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Lauren and Ford Swigart boys 100th celebration Lambert

a Pepsi franchise in 1939. “At one time they bottled their own soda

called Blue Rock Soda,” says Stang. “Which you don’t find too many of those bottles laying around.” After the Pepsi deal, Blue Rock benefited

from a number of developments that helped sales. From actress Joan Crawford, wife of Pepsi CEOAlfred Steele, plugging the product to a bit of low-balling on the price of a 12-ounce bottle (for the same price as a six-ounce bottle of Coke) to singing TV commercials, Pepsi got a boost and sales soared. That led to expansion and in 1959 Blue

Rock moved to a new bottling plant in Sidney, with further building expansions in the late 1960s and early 1970s. After college and a brief teaching stint,

Olson joined Pepsi and in 1965 became a manager with Blue Rock. On the same day in 1966, with his future wife Marilyn, he signed their wedding license then signed paperwork to become Blue Rock’s owner. “As long as I have worked here John and

Marilyn have owned the business,” says son in law and vice president and general manager Eric Beenken. “There’s been a strong family feel to the company since then. The company has had a strong leader in John Olson for many years and he’s had a very good senior management team.” New products, like MountainDew,

appeared, and in the early 1980s Sidney was one of two places in the U.S. to serve as a test market for MountainDew. In 1970 the company formed Admiral

Beverage Corp. with six other Pepsi bottlers, then purchased theWildwood Beverage Company in northeasternNorthDakota and northeastern Montana. Blue Rock moved its central production center and general offices

ROADWISE | Luke and Lauren

to Sidney in 1978, and in 2006 Blue Rock Beverage and Blue RockDistributing merged to create the largest soft drink, wholesale beer and wine distributor in the eastern Montana and westernNorthDakota region. With a lot of new, thirsty customers thanks

to the oil boom, Blue Rock has continued to set high marks for sales of both Pepsi andDr. Pepper in recent years, and in 2011 and 2012 its Pepsi sales growth was tops in the country.

FAMILY AND GROWTH Blue Rock’s leadership and senior

management includes Olson and Marilyn, Karen Beenken, son and controller Randy Olson, and Eric Beenken, who married Karen two years before moving fromSioux Falls, N.D., to work for Blue Rock in 1993. The family’s fifth generation was represented when John Olson’s grandson Luke Beenken began working after school last year. Blue Rock leaders Olson, Karen and Eric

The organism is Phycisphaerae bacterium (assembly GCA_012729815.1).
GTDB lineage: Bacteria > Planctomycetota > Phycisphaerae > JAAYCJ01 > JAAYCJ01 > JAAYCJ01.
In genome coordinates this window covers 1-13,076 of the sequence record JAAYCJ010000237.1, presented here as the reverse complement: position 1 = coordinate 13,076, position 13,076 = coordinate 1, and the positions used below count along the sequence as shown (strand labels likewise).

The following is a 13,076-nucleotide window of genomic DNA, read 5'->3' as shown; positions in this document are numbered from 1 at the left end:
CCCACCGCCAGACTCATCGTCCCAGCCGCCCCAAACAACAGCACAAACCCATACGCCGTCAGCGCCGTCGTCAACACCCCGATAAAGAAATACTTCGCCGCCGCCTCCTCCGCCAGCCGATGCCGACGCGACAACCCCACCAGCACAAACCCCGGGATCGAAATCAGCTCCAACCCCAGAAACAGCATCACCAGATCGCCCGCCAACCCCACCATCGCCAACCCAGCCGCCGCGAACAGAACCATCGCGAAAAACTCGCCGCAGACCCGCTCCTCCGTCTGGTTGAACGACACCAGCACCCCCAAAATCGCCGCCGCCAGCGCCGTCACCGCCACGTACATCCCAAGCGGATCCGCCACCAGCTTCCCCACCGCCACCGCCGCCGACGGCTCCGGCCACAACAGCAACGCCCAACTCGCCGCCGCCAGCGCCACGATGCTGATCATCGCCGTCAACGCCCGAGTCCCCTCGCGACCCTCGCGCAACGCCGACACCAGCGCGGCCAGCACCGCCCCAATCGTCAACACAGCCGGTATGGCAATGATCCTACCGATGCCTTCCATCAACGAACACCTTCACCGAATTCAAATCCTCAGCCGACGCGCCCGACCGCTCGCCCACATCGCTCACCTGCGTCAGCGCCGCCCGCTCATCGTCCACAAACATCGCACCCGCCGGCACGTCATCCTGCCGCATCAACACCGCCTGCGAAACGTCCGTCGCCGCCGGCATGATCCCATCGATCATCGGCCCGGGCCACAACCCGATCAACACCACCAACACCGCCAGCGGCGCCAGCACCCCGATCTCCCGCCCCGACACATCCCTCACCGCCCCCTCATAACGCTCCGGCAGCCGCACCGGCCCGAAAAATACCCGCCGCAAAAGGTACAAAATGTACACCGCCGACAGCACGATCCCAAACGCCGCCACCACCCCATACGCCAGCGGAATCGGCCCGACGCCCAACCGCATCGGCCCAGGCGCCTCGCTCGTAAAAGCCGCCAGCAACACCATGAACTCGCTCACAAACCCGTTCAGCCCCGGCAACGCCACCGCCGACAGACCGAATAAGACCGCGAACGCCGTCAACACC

Beenken, TracyHagen and TimFeeley have all done stints as president of the Sidney Chamber of Commerce. To Stang, that bodes well for a continued, Blue Rock presence with the Motor Carriers of Montana; Blue Rock usually has someone present for any legislative issue, seminar or other association effort. “I think it’s good,” Stang says. “We have

some members that have been around a long time. They understand the value of being in an association.” It was just that kind of involvement

that placed John Olson inNew York City on September 11, 2001, when he was supposed to a attend a meeting of the Montana-Dakota Utilities Co. board at theWorld Trade Center.

ISSUE 5, 2014 | John and Marilyn at 100th But Olson was summoned away for a

conference call and wasn’t present when two airliners slammed into the Towers as part of the largest terror attack carried out in the United States. With the news outlets at full volume,

confusion everywhere and cell phone service nonexistent, it made for some tense hours for Olson’s family. “I was a little panicky because I was at a

Chamber meeting and I knewDad was going to be there,” Karen Beenken says. Olson was one of the fortunate ones,

though it took him hours to get through to his family and, with all commercial airlines grounded and rental cars at a premium, days to get home. “John was supposed to be in theWorld

Trade Center that day,” Eric Beenken says. “Turned out he wasn’t but he had a close call.” Eric Beenken grew up in Minneapolis and

met Karen in school at Concordia College in Moorehead, Minn.He studied education and administration, got his masters degree at Minnesota StateUniversity-Mankato and did not foresee he and Karen joining the family business. “I thought I wanted to work in higher

education,” Beenken says. “It was to prepare myself to be a higher education administrator.”


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